Illinois; Alfred M. Wilson, of Arkansas,
and 1 x ( iovi-rnor George 1). Robinson,
of M;issarliusrtU, a commission to treat
with the Cherokee and other Indians in
relation to the oK'iiiug of Uu ir portion
of the ( iklahoma country.
Tim lands for cession for which this
commission will negotiato embrace all
of Indian Territory west of the Mth du
gn e of longitude, except (irrer county,
the Oklahoma se'tiou recently oieiinl
by the prrsiib-iit's proclninatiou, and
such other lands as have been herrt
fore sold, and cuutain, approxiuintrly,
20,000,000 acres. Tiiere is, however,
some iiuestion as to whether the law
eonteiiipbdi-s negotiations with the
Creeks, Chorbins and Chtckahaws, only
a portion of whose lands lie went ol the
With degree. If it is decided that it wan
the intent of the law not to include
these lands, it will reduce the area to
be oH'ti(l to settlement to alxmt l,
700, (w acn-s. The sntue act provides
that u'-gotiutions with the Cherokee
for the accession of the ('herokvo out
let shull 1m la-d UKn sulwtantially the
same basis as the agreement recently
negotiated with the Creeks and Semi
nole, and that um ratification cf the
agreement by the Cherokee liatiou the
lands so ceded shall tM-oome a )irt of
the public domain without further ac
tion by congress.
Whs Will b Stanley Matthew' Succeuor.
Washington siHMjial: The justices of
the supreme court seem to agree in the
opinion that tho president will select
the successor of Stanley Matthews from
the circuit court over which ho pre
sided, which is comMs::d of Michigan,
Kentucky arid Tennessee. If Judge
Ooolry was not sixty-five years old he
would undoubtedly be cho-n, but the
senate has refused to confirm for the
bench un v man leyond the ago of sixty,
and considering the importance of the
circuit and the amount of business lie
fore the court, tho president will doubt
less select n voting and sturdy man. Mr.
Ijiwrenre Maxwell, of Cincinnati, is tin
drrsfood to ! the fuvorito, and Judgt
Hoadley says that he stands bead and
shoulders alsjve suy man t the bar ol
Ohio, although he is but forty-two years
old It may be that Mr." Maxwell's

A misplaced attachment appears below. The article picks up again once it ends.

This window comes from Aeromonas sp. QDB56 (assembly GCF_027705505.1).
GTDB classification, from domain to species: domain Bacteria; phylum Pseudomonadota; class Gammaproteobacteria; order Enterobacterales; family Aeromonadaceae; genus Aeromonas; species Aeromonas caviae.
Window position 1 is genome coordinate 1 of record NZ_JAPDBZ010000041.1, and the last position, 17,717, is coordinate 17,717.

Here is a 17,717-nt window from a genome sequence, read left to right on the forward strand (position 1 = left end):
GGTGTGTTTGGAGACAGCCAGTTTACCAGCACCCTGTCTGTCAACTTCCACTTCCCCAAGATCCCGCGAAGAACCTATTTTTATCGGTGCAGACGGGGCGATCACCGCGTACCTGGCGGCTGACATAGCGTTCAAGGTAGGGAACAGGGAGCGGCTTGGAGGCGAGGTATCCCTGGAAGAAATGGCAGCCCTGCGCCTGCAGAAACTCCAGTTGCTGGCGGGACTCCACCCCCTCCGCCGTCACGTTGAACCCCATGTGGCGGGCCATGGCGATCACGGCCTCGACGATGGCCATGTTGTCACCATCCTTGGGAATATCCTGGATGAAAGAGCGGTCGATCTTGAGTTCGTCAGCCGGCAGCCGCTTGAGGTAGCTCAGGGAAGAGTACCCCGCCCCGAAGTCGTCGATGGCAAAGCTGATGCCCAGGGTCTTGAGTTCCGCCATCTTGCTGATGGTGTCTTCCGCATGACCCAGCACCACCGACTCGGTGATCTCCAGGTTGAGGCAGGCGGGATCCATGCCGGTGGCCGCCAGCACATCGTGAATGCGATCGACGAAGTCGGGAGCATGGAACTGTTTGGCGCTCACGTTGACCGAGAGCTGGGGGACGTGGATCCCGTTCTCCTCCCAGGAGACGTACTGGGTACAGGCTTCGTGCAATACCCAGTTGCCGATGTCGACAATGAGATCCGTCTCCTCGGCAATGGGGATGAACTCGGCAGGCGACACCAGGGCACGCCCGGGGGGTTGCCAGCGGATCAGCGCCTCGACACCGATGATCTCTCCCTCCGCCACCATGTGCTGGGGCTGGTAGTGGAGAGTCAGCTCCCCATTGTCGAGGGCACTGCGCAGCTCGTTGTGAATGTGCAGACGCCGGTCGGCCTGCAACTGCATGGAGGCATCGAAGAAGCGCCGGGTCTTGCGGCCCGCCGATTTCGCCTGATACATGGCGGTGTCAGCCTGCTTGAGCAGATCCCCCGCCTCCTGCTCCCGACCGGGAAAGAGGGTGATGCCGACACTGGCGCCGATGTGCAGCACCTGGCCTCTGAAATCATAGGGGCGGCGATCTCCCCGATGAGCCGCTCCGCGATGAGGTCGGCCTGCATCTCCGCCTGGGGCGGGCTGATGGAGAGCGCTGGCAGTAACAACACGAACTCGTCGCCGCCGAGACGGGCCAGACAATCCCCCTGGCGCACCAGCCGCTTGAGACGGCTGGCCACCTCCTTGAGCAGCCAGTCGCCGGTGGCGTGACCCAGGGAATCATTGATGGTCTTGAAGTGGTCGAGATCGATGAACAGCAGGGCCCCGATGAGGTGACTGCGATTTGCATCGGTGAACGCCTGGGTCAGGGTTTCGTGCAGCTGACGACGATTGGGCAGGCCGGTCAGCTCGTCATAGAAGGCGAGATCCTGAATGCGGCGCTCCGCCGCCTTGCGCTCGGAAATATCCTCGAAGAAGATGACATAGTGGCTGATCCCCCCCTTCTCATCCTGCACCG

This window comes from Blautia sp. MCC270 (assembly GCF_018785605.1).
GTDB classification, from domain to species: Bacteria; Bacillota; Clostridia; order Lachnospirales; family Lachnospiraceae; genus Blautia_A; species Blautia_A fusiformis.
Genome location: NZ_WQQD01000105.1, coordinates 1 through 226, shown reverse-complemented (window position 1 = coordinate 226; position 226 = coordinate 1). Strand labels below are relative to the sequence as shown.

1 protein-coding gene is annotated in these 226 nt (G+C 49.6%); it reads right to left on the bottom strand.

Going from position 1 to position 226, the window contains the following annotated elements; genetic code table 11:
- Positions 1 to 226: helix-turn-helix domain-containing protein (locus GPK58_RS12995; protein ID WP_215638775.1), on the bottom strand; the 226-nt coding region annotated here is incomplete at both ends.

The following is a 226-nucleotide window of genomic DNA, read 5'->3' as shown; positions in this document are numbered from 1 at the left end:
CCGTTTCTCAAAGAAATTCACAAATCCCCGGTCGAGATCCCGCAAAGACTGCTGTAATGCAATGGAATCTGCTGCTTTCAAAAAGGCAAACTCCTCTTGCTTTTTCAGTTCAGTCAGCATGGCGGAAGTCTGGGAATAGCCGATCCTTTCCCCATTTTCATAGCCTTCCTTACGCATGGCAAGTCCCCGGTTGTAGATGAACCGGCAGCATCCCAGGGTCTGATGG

jKilitical record will prevent his ap-
IKiintmeiit, l-;cBiise he is suspected of
being a mugwump and of liaving'voted
agaiiiht Idaiiio in 1kh4. Ho voted lor
(ienrral Harrison, however, at tho last
election and is a personal friend of the
president S. F. Phniips. of North
Carolina, formerly solicitor general,
will be very strongly recommended, al
though ho is not a resident of tho cir
cuit. Mr. Phillips is un.lotibtodlv the
leading lanyer in tho south.
Crsal Joy Ov.r ths Praclaaiatloa.
joiKa dispatnli: Jmme.1itvly noon
announcement that t,r.idnit
had issued the Oklahoma proclamation
the i officials of tho Bock Island railway
and a corps of engineers stortod from
this city to wake a final survey for an
caieusion through the Indian territory
Mlcuita dis,atch: The long looked
,r"clmation for the ojKiiiing ol
"aiauoma was received here with deiu-
onstra ions of jy. Flags were hung
"T,1"' '""I'li'igs, TOuuon were fired
oonnres built The same euthtisi
asm Wflcomwl the news nil over the
-mm 01 hanaaa. Kxtonsive preisira
l : '4."!! for entering the
l 7 v 3 ' m', or ll'e towns of south
Tt . i""""1 wi" X '""t depopulated,
i he boomers who haVH Uen encanimxl
. . '.lrm "rB rnuking ready '.o
( Li."i 8,.tl(J ""'" hiii-rying on to
Oklahoma to get their cattle, m they
tZ. - u "UM"k "' l'oi-rty from"".l,,8 tbB l"ner. At fiirwll
I'oro is tu,, ame .tll1I1Ki,nl.
1 iro is hard v ,i ..
tlmt h
I f h"1"! IW17tlOI Ol 141NV
Kiiri.t. , . "8 or morn ciaimams.
11 -k . .
,u aM"y occnrroncc. Tnes
"J mgnta Hwclrt from fVd.l HarlK.r.
1 , . T
T -"nien whi0 contesting a claim.
tiT,. , i"1"'1"" ,r," Oklahoma sta-
b. ci ';. llTi m 'r
aim arjou, a boomer
of tann J i .1 ",a ntnr is i""
'i creliL 1 "lHa constantly
ONI liailftlliltn. ... 11
ar .. tl
al ST an mm I
m au Bowi
- is iht
Witt f 9fUf
lriv 1 4l a iaa aaa 1
asL ii
vf?i-1 w
a!T p,
math troa
It asric
mj volet,
of Bv's Ci
Hd tka work.
Olivet Bai
' Mlllaalslpfcta.
Jim 1 C
CoBU .,
Dd til
Id-!xi f aaaaaysw.
atW 3M1
last 4VS9W&9A
ti'- maiaiariTanai
I I. . .
ruissi'!. i i
idea ol s
M i M
tirtit,, 7V
tiid Si-
ma 1
JlooH' i
mmm i ma w wi
k4 a
wa.sai rr
Wmhm at
j. ,.;,-.
Co' 4
Cant' 5i
aeep iilcm on
.... 4